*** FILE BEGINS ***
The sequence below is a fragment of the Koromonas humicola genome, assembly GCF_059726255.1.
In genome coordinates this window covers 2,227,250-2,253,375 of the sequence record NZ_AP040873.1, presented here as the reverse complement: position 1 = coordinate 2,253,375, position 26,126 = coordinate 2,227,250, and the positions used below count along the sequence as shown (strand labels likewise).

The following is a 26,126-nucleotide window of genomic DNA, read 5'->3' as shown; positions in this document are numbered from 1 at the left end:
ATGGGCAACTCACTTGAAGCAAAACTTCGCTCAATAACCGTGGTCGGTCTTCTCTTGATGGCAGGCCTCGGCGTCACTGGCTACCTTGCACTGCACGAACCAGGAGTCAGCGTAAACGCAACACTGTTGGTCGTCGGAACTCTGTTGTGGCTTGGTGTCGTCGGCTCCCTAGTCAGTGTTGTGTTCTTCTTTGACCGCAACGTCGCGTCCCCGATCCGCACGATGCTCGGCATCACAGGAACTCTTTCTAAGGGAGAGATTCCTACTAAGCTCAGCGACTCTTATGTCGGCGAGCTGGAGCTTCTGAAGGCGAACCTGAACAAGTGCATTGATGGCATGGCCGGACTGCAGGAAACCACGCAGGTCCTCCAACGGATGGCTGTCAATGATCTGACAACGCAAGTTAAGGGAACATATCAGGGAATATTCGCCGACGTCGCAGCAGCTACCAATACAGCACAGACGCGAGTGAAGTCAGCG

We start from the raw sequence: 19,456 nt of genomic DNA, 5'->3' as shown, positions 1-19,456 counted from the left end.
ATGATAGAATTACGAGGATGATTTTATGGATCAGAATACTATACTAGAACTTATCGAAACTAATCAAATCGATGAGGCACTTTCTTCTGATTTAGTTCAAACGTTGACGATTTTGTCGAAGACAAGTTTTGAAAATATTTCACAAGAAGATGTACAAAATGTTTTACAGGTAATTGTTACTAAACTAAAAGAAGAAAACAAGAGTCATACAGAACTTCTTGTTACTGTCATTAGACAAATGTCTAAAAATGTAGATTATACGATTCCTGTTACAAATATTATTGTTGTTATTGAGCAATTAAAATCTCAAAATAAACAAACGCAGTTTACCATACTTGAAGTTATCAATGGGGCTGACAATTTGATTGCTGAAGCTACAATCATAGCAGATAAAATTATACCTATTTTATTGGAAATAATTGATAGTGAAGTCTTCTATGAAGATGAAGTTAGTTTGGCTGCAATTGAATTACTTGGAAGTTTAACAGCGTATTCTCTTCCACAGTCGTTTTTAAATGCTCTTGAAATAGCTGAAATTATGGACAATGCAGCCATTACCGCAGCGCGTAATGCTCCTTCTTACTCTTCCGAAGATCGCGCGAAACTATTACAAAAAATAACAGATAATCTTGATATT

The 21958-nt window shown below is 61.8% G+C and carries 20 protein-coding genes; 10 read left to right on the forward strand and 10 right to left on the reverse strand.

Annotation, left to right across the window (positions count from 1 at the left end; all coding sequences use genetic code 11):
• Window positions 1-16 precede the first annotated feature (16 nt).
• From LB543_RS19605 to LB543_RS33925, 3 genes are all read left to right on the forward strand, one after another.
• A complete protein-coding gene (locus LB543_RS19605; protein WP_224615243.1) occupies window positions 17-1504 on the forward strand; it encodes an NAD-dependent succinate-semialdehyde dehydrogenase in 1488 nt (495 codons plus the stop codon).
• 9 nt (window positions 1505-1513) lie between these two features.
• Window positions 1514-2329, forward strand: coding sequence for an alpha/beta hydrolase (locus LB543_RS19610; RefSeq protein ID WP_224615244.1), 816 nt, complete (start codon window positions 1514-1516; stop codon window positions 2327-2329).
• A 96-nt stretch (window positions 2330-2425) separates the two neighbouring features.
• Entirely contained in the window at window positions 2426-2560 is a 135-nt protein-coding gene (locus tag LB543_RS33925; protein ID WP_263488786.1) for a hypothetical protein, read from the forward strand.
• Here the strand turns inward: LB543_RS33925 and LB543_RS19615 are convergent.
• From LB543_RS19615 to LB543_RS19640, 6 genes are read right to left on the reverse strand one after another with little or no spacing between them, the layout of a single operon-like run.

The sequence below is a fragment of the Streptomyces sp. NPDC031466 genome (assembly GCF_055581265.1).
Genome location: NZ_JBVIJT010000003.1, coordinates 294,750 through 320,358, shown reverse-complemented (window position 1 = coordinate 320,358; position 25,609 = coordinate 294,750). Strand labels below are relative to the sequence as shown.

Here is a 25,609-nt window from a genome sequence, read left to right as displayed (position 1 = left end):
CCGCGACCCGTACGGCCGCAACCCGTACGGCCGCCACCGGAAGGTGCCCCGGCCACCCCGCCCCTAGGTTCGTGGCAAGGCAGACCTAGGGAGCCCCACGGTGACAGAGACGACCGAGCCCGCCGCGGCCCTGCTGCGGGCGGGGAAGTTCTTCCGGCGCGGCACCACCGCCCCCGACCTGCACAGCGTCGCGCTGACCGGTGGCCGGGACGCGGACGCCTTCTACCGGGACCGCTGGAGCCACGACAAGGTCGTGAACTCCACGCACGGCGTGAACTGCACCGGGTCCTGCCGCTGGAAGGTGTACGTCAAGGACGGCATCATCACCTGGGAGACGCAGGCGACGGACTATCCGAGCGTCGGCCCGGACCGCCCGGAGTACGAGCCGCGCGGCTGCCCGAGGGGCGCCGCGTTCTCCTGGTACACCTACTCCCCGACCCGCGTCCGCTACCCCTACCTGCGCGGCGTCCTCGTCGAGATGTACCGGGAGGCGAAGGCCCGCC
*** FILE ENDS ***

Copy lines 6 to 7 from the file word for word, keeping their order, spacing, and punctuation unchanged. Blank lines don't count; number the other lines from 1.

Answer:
ATGATAGAATTACGAGGATGATTTTATGGATCAGAATACTATACTAGAACTTATCGAAACTAATCAAATCGATGAGGCACTTTCTTCTGATTTAGTTCAAACGTTGACGATTTTGTCGAAGACAAGTTTTGAAAATATTTCACAAGAAGATGTACAAAATGTTTTACAGGTAATTGTTACTAAACTAAAAGAAGAAAACAAGAGTCATACAGAACTTCTTGTTACTGTCATTAGACAAATGTCTAAAAATGTAGATTATACGATTCCTGTTACAAATATTATTGTTGTTATTGAGCAATTAAAATCTCAAAATAAACAAACGCAGTTTACCATACTTGAAGTTATCAATGGGGCTGACAATTTGATTGCTGAAGCTACAATCATAGCAGATAAAATTATACCTATTTTATTGGAAATAATTGATAGTGAAGTCTTCTATGAAGATGAAGTTAGTTTGGCTGCAATTGAATTACTTGGAAGTTTAACAGCGTATTCTCTTCCACAGTCGTTTTTAAATGCTCTTGAAATAGCTGAAATTATGGACAATGCAGCCATTACCGCAGCGCGTAATGCTCCTTCTTACTCTTCCGAAGATCGCGCGAAACTATTACAAAAAATAACAGATAATCTTGATATT

The 21958-nt window shown below is 61.8% G+C and carries 20 protein-coding genes; 10 read left to right on the forward strand and 10 right to left on the reverse strand.